With nearly 100 members of the Occupy Chattanooga movement before her, Councilwoman Sally Robinson opened Tuesday night's City Council meeting with a prayer: "Our creator, we give thanks tonight for the privilege of living in a democracy."
Yes, what a privilege. What a messy, chaotic, beautiful, rebellious, grand privilege democracy can be.
You should have been there to see it Tuesday night.
Shortly after 6 p.m., City Council room: "You have a choice," Patricia Bazemore told the nine council members.
Bazemore was one of the Occupy protesters who filled the council chambers. Her message was clear: Give us, she asked, a public place to build our movement; local ordinances, set up to prohibit anyone using public parks after 10:30 p.m., can be changed.
She's right. The City Council in Los Angeles passed a resolution (11-0) expressing support for the Occupy protesters camping out on the City Hall lawn. A Nashville judge recently ordered police to stop arresting curfew-violating protesters.
Our own City Council could have agreed Tuesday night to a compromise: a two-week suspension of the ordinance. The use of the downtown library. Or the City Hall lawn.
But before giving the first of three protesters (they were allowed 11 minutes total) the chance to speak, the council made its stance clear. The ordinance was staying.
"Please don't ask your City Council to violate an ordinance," said Robinson.
"I'm very sympathetic with you," Councilman Jack Benson told the crowd. "But you're not going to succeed by breaking any laws."
Two hours later, in Miller Park: Chattanooga Police Chief Bobby Dodd gets a hug or two and plenty of handshakes. All from the Occupy protesters.
You've seen footage from other cities. Tension between police and protesters grows. Smoke from tear gas spreads. The plastic-tie handcuffs appear. Horses clomp in the distance. Billy clubs loom.
But Dodd, the epitome of a gentleman Tuesday evening, spent two hours -- along with Councilman Andraé McGary -- with the protesters, negotiating, joking, pleading.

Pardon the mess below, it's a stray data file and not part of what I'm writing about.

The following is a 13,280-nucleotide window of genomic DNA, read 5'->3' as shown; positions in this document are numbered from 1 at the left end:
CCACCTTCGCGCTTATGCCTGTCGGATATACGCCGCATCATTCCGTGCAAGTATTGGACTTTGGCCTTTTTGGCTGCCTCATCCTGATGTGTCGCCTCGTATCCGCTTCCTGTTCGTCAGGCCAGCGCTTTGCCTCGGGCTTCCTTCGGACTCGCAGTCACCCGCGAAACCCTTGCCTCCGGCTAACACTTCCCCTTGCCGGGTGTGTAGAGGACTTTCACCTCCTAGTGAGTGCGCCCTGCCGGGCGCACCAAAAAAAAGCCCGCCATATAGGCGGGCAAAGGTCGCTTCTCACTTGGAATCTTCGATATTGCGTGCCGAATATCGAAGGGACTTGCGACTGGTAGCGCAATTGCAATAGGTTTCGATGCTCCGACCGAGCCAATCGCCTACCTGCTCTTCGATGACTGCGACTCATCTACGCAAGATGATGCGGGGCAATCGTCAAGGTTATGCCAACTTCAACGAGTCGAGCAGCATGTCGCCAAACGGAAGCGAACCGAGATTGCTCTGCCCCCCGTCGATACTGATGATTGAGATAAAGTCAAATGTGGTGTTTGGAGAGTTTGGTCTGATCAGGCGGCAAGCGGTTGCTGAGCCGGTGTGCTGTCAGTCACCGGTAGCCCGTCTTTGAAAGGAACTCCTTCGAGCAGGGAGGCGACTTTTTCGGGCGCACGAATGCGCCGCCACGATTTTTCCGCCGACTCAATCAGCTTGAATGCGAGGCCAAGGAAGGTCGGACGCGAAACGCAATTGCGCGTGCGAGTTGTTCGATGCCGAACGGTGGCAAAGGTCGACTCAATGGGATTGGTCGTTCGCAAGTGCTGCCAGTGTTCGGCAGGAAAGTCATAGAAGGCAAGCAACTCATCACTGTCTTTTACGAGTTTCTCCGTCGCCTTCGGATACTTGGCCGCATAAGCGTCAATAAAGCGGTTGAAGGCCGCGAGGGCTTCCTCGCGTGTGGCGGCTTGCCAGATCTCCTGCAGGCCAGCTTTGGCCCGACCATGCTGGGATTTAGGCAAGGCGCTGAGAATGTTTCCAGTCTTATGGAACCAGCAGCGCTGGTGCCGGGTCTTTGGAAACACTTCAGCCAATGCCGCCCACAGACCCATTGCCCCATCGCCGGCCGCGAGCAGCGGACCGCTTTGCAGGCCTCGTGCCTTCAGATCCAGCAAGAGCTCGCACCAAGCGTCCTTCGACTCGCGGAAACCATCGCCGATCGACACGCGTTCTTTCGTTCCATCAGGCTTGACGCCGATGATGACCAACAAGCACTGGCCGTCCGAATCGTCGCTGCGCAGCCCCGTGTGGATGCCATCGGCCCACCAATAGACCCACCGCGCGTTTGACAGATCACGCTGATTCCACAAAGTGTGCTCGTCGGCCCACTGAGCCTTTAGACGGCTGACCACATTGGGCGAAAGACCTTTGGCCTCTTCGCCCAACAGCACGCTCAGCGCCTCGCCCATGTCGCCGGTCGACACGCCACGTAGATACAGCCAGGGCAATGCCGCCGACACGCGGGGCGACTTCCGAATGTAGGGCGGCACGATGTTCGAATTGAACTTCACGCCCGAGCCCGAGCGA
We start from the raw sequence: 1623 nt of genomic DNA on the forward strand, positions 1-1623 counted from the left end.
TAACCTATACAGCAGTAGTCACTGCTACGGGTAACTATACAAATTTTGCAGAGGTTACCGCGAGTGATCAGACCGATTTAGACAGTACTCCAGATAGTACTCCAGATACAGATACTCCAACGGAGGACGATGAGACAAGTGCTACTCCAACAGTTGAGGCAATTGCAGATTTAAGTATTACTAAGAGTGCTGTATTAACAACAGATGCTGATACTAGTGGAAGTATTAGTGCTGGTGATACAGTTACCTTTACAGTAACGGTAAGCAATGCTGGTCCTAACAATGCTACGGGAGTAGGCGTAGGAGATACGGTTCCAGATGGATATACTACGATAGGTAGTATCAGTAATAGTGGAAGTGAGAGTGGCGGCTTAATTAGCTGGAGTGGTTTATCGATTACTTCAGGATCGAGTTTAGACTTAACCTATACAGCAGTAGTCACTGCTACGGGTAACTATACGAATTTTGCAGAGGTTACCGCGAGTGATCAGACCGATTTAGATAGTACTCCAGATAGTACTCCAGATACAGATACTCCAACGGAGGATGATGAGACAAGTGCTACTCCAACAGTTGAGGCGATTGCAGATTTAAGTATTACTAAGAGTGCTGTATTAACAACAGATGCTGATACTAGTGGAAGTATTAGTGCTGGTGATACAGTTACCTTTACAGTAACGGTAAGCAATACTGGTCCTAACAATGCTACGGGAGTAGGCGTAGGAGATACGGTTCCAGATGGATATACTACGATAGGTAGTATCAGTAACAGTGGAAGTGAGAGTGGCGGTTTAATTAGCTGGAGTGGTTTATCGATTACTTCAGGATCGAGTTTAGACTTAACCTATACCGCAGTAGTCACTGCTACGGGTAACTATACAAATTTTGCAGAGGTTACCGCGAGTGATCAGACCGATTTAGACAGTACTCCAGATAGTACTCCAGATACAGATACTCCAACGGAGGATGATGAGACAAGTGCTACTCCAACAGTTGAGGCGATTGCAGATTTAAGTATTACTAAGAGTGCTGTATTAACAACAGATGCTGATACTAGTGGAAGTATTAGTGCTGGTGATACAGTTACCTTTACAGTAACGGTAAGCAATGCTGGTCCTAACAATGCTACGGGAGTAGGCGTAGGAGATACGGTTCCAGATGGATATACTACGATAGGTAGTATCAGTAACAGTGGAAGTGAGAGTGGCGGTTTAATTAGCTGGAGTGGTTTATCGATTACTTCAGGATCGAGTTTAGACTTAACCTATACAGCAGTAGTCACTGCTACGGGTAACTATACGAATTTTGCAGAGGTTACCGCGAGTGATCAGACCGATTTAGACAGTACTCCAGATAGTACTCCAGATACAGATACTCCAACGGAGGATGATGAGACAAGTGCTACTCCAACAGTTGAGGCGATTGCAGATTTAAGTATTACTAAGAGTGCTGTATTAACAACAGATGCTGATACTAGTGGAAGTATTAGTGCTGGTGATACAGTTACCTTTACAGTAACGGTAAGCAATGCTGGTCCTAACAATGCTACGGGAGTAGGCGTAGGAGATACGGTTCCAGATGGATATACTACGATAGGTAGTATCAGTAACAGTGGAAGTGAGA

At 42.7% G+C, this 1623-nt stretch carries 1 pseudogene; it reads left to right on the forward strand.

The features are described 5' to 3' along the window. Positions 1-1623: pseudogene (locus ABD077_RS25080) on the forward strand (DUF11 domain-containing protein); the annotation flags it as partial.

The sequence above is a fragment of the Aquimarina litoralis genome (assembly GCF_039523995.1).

"We are on your side. We don't want to arrest you," Dodd told the crowd. "We will help you in any way we can between 8 a.m. and 10:30 at night."
Already, Dodd told me, he had asked Larry Zehnder, director of the city Parks and Recreation Department, to waive the $500 deposit any large group needs to gather in a public park. And on the other occasion when Occupy gathered without any deposit or permit, Dodd didn't step in.
Late Tuesday night, the protesters and Dodd reached a compromise: Without tents or obstructing traffic, they would begin a 24-hour vigil and occupy the sidewalk outside the Hamilton County Courthouse.
Or so I thought, as I drove home to go to bed.
10:45 p.m.: The phone call went straight to voice mail.
"Hey David," the message said. "This is Landon. Me and one other person are going to do civil disobedience tonight and defy the law."
Landon Howard is a social worker, leader within the activist community in Chattanooga, former student and a friend. He loves Dr. Martin Luther King, especially his belief that "there comes a time when silence is betrayal."
In a society where more Americans -- when asked by researchers -- can name the five members of "The Simpsons" cartoon family more easily than the five freedoms in the First Amendment, Howard represents active, direct, engaged democracy.
So Tuesday night, believing that sometimes conscience and conviction trump everything -- even ordinances and police chiefs -- Howard and Heidi Davis walked to the green grass lawn outside City Hall and, underneath the American flag flying on the pole, unrolled their sleeping bags and climbed in.
They were willing to get arrested for what they thought was right.
For the end of families having to sleep in their car. For veterans paralyzed and foreclosed. For groceries purchased with more than minimum wage. For the end of politics married to money and the beginning of politics in the hands of the people.
And though Landon and Heidi didn't get arrested Tuesday night, they are what democracy looks like.
David Cook can be reached at firstname.lastname@example.org.